Felix's reign in Seattle to continue
Reports: Right-hander agrees to five-year deal with Mariners
Felix Hernandez has agreed to a multiyear contract with the Mariners, according to published reports.
ESPN.com and SI.com, citing sources, both reported on Tuesday that the deal is for five years, with ESPN.com adding that it will be worth $80 million.
The deal, initially reported by ESPN.com on Monday, has not been confirmed by the Mariners, and no announcement is forthcoming, according to a club official.
The agreement occurred on the day before clubs and players were to exchange salary figures for arbitration. Hernandez was one of five Mariners eligible for salary arbitration and was expected to seek a $10 million contract -- a hefty raise over the $3.8 million he earned last season, when he posted career bests in virtually every pitching category while going 19-5 with a 2.45 ERA. He finished second to Kansas City's Zack Greinke in the voting for the AL Cy Young Award.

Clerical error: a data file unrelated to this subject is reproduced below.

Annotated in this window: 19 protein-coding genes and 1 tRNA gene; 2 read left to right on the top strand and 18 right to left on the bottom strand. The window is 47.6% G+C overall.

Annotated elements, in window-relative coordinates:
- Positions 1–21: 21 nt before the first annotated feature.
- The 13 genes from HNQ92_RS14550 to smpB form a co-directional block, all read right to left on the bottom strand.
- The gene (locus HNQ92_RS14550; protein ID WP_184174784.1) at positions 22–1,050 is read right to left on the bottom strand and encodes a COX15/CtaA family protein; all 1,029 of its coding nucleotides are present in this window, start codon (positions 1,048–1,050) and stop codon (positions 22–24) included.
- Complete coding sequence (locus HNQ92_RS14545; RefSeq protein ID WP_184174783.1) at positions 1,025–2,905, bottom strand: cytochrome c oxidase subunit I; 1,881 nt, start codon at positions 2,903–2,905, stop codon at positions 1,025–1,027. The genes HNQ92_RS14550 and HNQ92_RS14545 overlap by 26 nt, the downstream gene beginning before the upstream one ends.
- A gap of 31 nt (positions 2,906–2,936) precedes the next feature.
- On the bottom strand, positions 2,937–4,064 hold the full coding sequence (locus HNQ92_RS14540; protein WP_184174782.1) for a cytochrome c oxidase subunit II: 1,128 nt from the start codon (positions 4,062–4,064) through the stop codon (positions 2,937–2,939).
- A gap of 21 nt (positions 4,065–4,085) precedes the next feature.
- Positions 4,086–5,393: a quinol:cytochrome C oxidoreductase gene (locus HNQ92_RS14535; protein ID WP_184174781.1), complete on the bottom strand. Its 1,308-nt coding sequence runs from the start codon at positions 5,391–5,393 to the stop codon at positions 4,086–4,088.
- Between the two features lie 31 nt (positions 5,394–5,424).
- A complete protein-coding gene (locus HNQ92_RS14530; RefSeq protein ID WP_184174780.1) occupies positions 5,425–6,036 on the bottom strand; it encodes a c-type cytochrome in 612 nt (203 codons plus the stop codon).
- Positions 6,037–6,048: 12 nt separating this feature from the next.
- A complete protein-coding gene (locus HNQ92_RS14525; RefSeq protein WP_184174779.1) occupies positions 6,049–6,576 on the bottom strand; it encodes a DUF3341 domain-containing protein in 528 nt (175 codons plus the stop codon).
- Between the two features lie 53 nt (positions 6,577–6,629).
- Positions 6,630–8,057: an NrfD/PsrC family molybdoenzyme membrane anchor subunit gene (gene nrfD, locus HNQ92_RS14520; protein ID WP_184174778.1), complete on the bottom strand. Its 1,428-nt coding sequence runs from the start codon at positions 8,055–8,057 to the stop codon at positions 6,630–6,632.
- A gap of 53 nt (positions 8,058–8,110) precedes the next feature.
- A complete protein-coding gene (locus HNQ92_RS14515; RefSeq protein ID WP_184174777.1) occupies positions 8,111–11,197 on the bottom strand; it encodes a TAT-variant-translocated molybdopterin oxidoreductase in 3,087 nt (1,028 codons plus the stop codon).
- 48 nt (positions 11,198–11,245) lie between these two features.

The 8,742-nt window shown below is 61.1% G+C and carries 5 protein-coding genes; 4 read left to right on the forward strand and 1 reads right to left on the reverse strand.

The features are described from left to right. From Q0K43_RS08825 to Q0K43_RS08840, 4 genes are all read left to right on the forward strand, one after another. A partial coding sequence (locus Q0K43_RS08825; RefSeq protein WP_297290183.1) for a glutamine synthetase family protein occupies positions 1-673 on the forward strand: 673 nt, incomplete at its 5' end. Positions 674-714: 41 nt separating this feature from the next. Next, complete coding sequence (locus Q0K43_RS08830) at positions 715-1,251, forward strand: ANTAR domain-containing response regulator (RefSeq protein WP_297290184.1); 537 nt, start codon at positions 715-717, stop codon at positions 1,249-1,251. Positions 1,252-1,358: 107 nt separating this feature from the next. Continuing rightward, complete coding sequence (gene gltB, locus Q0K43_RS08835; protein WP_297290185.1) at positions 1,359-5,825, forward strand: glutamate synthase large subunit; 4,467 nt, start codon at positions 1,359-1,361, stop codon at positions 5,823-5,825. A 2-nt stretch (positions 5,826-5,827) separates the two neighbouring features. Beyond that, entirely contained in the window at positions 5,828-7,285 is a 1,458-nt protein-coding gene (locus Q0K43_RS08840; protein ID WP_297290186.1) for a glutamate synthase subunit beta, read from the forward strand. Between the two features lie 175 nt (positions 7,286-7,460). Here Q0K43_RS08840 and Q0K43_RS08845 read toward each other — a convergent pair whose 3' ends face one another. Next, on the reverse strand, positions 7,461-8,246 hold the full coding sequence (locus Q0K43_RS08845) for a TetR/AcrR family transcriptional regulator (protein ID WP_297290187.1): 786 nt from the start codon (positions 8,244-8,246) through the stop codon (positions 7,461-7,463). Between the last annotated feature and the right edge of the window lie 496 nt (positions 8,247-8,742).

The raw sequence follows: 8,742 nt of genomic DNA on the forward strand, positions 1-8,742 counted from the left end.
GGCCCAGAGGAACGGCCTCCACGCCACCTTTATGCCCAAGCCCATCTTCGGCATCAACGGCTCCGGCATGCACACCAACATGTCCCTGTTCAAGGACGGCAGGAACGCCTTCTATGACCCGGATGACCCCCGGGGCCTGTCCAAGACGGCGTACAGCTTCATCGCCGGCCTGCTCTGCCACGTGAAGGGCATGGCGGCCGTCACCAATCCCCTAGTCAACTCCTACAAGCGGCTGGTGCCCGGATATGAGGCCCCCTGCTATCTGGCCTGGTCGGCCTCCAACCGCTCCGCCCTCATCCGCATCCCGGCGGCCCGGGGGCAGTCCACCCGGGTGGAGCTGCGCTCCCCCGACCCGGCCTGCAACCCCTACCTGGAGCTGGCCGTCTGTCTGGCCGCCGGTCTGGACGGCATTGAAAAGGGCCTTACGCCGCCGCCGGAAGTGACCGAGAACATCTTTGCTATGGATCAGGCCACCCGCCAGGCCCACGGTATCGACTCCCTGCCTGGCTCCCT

Securing King Felix's services long-term should send a strong message through the American League West -- general manager Jack Zduriencik has pushed the fast-forward button for getting the team back into playoff contention. Though Hernandez would not have been eligible for free agency until after the 2011 season, a new deal will remove a potential distraction.
It also could help persuade former AL Cy Young Award winner Cliff Lee, whose contract is to expire after this season, to stick around a few more years. If the Mariners unseat the Angels in the AL West, Lee probably would be more receptive to signing a long-term deal with Seattle.
Lee, who helped the Phillies reach the World Series, was acquired from the NL champs last month and gives the Mariners one of the best one-two starting punches in the Majors. He is expected to be in Seattle next week for his introduction to the Seattle media.
Hernandez, a five-year veteran at age 23, has a career 58-41 record and 3.45 ERA in 138 career starts, with 810 strikeouts and 287 walks in 905 innings.
Jim Street is a reporter for MLB.com. This story was not subject to the approval of Major League Baseball or its clubs.